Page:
Wednesday, April 06, 2005

Supernova wind, solar systems with earths and artificial intelligence (part II)

Welcome! "Alien Life" tracks the latest discoveries and thoughts in the various elements of the famous Drake Equation. Here's today's news:
g Stars – Scientists have detected a dusty wind emitted by a star that, at the end of its life, turned into a white dwarf and then exploded as a supernova. This is the first time that a wind from this type of supernova precursor has been observed and it is also the first time that associated dust has been detected. See article.
g Abodes – How many planets like the Earth are there among the 130 or so known planetary systems beyond our own? How many of these "Earths" could be habitable? Recent theoretical work indicates that as many as half of the known systems could be harboring habitable "Earths" today. See article.
g Life – Scientists at the University of Liverpool have discovered how fish have evolved during the last 400 million years to stay motionless at different water depths. See article.
g Intelligence – A gene and its growth-promoting protein may be used to develop therapies for renewing damaged or diseased brain tissue. See article.
g Message – Book alert: The father-son team of David E. Fisher and Marshall Jon Fisher brings the study of extraterrestrial life down to earth in “Strangers in the Night: Brief History of Life on Other Worlds,” an informative and entertaining book. In the anecdotal style that is their hallmark, the Fishers trace humankind’s attempts to discover life on other worlds. This informative and entertaining book tells the story of humankind’s attempts throughout history to discover extraterrestrial life. See reviews.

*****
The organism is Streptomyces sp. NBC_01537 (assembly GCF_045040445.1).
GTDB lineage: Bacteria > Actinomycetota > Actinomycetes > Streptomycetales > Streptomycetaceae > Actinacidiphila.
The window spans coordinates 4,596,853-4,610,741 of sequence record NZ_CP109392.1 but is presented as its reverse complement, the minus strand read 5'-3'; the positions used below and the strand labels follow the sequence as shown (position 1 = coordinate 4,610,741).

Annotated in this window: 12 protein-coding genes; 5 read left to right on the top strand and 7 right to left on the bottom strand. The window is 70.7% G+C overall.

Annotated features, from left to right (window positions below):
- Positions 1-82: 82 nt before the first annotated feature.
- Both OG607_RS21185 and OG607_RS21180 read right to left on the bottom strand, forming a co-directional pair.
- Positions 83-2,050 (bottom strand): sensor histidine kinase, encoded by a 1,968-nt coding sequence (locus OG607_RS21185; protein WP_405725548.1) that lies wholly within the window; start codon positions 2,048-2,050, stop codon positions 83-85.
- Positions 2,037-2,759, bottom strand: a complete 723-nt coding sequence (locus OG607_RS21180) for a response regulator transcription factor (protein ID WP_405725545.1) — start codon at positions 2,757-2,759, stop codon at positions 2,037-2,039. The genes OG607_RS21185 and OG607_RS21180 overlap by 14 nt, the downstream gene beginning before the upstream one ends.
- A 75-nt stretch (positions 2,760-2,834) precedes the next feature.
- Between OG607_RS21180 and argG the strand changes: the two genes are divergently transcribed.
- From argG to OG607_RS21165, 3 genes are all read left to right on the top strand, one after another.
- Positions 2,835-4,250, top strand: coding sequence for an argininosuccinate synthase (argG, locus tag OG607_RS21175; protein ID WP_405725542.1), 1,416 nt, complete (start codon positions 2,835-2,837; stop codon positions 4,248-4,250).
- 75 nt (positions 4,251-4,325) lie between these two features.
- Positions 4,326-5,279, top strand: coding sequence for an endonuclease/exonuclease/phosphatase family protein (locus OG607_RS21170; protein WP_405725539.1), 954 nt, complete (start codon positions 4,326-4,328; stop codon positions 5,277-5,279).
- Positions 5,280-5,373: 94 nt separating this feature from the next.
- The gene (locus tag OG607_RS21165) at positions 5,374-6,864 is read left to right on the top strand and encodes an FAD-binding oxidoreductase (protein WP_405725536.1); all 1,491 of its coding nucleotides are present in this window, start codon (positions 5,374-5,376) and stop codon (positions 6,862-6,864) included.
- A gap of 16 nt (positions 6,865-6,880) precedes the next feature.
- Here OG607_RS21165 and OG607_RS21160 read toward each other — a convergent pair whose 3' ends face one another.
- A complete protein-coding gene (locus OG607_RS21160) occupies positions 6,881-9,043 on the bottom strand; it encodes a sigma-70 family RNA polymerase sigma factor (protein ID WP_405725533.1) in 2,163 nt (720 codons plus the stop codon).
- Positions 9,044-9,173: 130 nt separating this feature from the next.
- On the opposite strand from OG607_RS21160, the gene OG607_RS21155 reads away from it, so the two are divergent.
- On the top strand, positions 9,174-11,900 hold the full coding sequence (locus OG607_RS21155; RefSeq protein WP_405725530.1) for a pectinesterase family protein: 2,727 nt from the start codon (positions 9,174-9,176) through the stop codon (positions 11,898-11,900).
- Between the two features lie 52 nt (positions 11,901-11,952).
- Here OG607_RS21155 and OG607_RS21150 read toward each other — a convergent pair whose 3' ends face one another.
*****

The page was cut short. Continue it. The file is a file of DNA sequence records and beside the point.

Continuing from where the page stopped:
g Cosmicus – Technicians have completed final adjustments to tiles on space shuttle Discovery's nose, setting the stage for the momentous move from the Vehicle Assembly Building to launch pad 39B at 11 a.m. CDT today. See article.
g Learning – Here’s a neat classroom activity courtesy of NASA: “Birthday Moon.” In the activity, students become familiar with lunar phases by locating and then graphing the moon phase of their birthdays. After listening and discussing lunar myths and legends they create their own Birthday Moon story. See article.
g Imagining – Artificial Intelligence, Part II: The difficulty in creating artificial intelligence lies in building computers that can think, rather than simply reply to preprogrammed stimuli with automated responses. Computers excel at simple, reflexive response, but how can they be built to consider, judge, and react to unexpected information, as human beings do every day? See article.
g Aftermath – What would be the affect on humanity following contact with alien life? Portions of a Brookings Institute report offer some insights. See article for either the entire report or the relevant excerpts.

Read this blogger’s books

Honoring the Past, Inspiring the Future

No comments: